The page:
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Misrepresentation (Part 1 of 2)

Thursday, 24 May 2012

Part I - The Foundations of Misrepresentation

Misrepresentation is generally understood to be a false statement of fact made by one party to another. It is most relevant in the context of contract law whereby one party attempts to induce another into a contract on the basis of words or conduct that amount to false statement. Where a claimant proves misrepresentation the remedies available may include rescission or damages.


The concept of misrepresentation arose in early case law and later became enshrined in statute with the Misrepresentation Act 1967. To fully understand how it operates in the modern context it is useful to consider both its establishment as a principle and the requirements that have arisen for bringing a claim.

Misrepresentation at Common Law

The early case of Hedley Byrne v Heller [1964] dealt with the concept of misrepresentation and its basis for founding an action in tort. Prior to Hedley, the claimant had to show proof of a special relationship existing between the parties that gave rise to a duty of care.

Although the Hedley claim failed, the case established the principle that no special relationship was required for a duty of care to exist. Furthermore, in an action for negligent misrepresentation it was enough that the information was incorrect and that it was foreseeable it would be relied upon.

Misrepresentation Act 1967

The Misrepresentation Act 1967 codified the principles of misrepresentation and formally set out the remedies available. This had particular relevance to the division between negligent misrepresentation and fraudulent misrepresentation.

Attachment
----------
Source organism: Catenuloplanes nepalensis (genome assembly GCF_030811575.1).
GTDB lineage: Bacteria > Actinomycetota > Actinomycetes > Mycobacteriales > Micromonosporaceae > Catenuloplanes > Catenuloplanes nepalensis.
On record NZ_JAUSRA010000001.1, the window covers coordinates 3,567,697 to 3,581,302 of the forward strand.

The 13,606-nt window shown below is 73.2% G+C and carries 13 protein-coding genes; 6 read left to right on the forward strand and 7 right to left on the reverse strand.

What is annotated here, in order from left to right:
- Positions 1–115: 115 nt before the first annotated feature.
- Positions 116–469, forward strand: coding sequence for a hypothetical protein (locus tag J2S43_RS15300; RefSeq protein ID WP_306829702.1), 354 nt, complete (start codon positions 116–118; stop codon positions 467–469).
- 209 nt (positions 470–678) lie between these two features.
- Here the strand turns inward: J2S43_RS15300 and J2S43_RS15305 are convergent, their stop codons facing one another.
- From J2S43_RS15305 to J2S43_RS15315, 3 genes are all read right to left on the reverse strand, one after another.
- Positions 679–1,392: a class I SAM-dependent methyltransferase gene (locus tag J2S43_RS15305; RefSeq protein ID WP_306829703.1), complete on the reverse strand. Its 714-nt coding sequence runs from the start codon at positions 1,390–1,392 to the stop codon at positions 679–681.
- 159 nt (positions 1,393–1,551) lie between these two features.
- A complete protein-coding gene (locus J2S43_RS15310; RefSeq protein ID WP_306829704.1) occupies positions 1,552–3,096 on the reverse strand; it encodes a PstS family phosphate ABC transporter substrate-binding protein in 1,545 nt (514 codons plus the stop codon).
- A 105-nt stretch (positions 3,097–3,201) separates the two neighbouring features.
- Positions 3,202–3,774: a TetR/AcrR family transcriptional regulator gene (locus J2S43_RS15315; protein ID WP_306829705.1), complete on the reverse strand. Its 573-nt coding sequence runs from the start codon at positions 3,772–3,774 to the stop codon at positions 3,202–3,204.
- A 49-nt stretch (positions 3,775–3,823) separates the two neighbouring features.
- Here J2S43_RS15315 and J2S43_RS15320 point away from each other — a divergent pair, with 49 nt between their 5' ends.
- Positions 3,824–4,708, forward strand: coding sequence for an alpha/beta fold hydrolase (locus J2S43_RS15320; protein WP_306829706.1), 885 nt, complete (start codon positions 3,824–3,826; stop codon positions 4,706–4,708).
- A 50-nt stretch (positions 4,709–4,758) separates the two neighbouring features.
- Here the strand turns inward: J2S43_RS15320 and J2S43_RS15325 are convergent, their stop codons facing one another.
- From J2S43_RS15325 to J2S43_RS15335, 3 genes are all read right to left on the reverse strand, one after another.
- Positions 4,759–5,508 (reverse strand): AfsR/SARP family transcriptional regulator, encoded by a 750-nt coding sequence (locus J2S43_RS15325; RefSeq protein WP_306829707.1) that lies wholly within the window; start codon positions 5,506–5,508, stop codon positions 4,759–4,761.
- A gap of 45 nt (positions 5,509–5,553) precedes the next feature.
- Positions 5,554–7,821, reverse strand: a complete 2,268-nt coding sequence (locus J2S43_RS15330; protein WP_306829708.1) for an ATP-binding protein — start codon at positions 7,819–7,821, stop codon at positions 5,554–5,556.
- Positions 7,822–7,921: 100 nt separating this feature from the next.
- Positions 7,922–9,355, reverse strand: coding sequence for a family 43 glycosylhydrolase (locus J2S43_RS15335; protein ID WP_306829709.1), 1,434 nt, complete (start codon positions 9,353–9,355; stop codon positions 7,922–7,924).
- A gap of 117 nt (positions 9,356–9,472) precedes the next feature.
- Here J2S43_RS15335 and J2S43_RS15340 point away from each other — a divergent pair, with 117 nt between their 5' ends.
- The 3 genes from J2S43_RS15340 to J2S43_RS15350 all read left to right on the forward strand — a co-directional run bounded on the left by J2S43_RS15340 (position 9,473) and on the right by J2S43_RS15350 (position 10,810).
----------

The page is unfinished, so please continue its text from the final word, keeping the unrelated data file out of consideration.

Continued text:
Where a party has been induced into a contract by a misrepresentation; he may be able to rescind the contract, claim damages or both. Actions for misrepresentation generally allege negligent misrepresentation or fraudulent misrepresentation but following the 1967 Act, the latter became less common due to the proof requirements. Specifically, the burden of proof passes from the claimant to the defendant in fraud cases and proving lack of honest belief in a representation can be particularly difficult. The damages for both are the same:

Section 2

"(1) Where a person has entered into a contract after a misrepresentation has been made to him by another party thereto and as a result thereof he has suffered loss, then, if the person making the misrepresentation would be liable to damages in respect thereof had the misrepresentation been made fraudulently, that person shall be so liable notwithstanding that the misrepresentation was not made fraudulently, unless he proves that he had reasonable ground to believe and did believe up to the time the contract was made the facts represented were true."

If you need advice in respect of claims for misrepresentation or other contractual issues, Rollingsons has experienced lawyers who can assist you; for more information please contact James Crighton on 0207 611 4848.